Most non-airline pilots don't understand this and wonder how we can bitch and moan about a school that gives us a free type-rating, pays us while we are in school, and even gets us our own motel room while we are there. They have never sat through six hours of op-specs or heard the same, lame ground school joke for the 26th year in a row.
Next, I'm gonna finally get myself a new airport car. My Dodge van has gone over 300,000 miles and is ready to head for the elephant graveyard. In this case, the elephant graveyard will be our airline's Vice President of Flight Ops personal parking space at headquarters.
An older pilot friend of mine did this, years ago. He parked his beater in the space around 5 a.m. when he was reporting for his last simulator ride. Taking his keys, his license plate and any other ways the car could be traced back to him he flattened all four tires and left the car there to "rest in peace." He told me it took them three weeks to tow it away.
Next, I promise to cut back on layover beers, layover wings and layover cable and satellite television. All these things rob me of precious usable brain cells and I just don't have that many to spare.
I promise myself to never be the first airplane to leave holding and "see what the weather is like on the arrival." I've flown the "weather ship" too many times. Let the younger pilots figure out if there really are severe thunderstorms on the Civet Arrival.
I will never do "pound night" at the London, England, layover in Brighton ever again, although I will attend Lesbian Karaoke Night on Thursdays at the pier.
If I can control this at all, I plan to never, ever, be on reserve again and have to face a 2 a.m. call-out to a four-day trip. Thirteen years on reserve is more than enough and I can't do it anymore.
I will never attend a company road show or day-long ALPA meeting again, even if they offer me a free lunch. Both types of meetings last way too long and always occur on a nice sunny day that could be better spent on the golf course or working in the yard.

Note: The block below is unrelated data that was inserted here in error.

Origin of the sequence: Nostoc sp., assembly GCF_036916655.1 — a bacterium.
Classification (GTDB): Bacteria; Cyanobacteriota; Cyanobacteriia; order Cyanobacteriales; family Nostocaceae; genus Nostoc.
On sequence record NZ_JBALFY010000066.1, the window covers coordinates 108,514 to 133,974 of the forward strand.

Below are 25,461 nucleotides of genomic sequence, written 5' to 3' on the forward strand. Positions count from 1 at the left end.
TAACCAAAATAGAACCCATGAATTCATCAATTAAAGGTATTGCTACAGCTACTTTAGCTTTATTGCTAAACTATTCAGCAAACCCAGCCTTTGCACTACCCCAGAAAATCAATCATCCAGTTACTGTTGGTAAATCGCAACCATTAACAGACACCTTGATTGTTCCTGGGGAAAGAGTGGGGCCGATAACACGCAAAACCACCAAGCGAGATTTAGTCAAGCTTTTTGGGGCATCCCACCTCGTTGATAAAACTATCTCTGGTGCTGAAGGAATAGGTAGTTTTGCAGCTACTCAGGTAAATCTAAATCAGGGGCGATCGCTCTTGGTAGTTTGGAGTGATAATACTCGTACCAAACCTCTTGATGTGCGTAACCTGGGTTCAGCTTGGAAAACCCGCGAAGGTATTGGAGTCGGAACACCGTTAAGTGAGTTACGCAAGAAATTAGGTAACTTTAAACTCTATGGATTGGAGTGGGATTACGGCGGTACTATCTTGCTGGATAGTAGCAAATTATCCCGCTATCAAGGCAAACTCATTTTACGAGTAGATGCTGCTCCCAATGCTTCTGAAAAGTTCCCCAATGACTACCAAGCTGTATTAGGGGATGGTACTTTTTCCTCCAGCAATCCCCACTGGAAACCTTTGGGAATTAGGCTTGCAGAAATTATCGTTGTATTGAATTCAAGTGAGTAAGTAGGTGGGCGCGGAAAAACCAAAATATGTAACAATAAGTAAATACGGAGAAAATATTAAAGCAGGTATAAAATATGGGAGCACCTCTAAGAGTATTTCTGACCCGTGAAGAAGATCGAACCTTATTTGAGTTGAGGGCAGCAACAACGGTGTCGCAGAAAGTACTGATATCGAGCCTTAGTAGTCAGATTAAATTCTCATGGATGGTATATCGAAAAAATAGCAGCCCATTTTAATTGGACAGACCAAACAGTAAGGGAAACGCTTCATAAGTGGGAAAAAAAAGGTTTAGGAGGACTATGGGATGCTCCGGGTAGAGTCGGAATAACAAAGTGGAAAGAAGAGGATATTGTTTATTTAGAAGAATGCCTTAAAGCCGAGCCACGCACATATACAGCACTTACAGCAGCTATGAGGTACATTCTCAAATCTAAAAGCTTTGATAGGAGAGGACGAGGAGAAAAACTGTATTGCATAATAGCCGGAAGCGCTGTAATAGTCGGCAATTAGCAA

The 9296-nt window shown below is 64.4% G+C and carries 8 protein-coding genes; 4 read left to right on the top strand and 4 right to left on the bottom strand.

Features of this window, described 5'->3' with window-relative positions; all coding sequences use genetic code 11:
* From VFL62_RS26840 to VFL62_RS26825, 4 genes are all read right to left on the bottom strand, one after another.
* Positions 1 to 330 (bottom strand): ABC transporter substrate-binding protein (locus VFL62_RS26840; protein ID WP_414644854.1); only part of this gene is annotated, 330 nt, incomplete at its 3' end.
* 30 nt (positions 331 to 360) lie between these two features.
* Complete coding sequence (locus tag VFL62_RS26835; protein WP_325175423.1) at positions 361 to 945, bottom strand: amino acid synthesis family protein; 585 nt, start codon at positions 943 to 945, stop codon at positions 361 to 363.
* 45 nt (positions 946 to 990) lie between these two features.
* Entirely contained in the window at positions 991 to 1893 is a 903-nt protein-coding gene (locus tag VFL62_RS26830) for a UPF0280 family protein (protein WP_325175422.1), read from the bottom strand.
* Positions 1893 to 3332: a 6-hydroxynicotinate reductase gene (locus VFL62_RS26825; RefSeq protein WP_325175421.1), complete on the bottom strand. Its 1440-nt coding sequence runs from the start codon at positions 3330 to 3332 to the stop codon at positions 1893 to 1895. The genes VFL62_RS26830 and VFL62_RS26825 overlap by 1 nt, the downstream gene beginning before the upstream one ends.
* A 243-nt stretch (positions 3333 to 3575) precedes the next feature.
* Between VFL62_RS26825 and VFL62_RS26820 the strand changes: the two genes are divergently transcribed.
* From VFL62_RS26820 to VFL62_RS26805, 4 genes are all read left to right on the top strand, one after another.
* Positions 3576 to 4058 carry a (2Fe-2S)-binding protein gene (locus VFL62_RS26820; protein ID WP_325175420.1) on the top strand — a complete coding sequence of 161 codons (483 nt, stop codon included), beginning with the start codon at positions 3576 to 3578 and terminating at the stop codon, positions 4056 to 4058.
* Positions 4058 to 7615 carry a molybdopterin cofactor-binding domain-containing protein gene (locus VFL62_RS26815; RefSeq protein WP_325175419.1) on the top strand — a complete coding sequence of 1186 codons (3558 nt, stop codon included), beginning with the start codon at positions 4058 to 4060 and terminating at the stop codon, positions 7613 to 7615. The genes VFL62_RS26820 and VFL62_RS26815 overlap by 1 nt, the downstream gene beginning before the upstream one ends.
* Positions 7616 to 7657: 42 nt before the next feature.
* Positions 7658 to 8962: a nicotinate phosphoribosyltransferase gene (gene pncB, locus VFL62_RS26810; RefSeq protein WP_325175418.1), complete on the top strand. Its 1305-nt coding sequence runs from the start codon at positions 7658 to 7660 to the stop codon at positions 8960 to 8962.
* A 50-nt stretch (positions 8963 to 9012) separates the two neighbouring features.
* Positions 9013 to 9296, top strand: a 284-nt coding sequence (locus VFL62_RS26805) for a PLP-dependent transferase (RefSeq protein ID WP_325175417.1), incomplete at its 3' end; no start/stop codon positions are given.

I am old enough now that I will stop looking at female flight attendants with lust in my heart and will treat them more like my daughters, because they are just about that age anyway.
I am also old enough and far enough along in my airline career to realize that I've bought my last flight bag, have lined up my last initial airplane school, am probably based at my last pilot base, and have largely become irrelevant in the grand airline scheme of things.
Finally, if the airline offers any kind of decent early retirement package to get rid of me, I'll do my co-pilots and others junior to me a huge favor and go for it like a starving cheetah after a slow, fat gazelle. I will then go back to flight instructing for a living, where I have probably belonged all this time anyway, and teach fuzzy-faced, acne-encrusted teens how to do a turn-about-a-point and a three-turn spin to the left.
As I finished my list, I realized that once again, I was talking to myself. Joseph, Frank and Charlene were halfway out the door in a neck-and-neck race to see who could "slam-click" first. Melissa was still physically present at the table but had that look of ennui that I have learned to expect from my victims.
Oh well, to bed early tonight, because tomorrow night we do New Years Eve in Jackson, Miss, and will party like it is 1899!
| With apologies to Oliver Wendell Holmes, who wrote The Autocrat of the
Breakfast Table, and P.J. O'Rourke, who penned The CEO of the Sofa.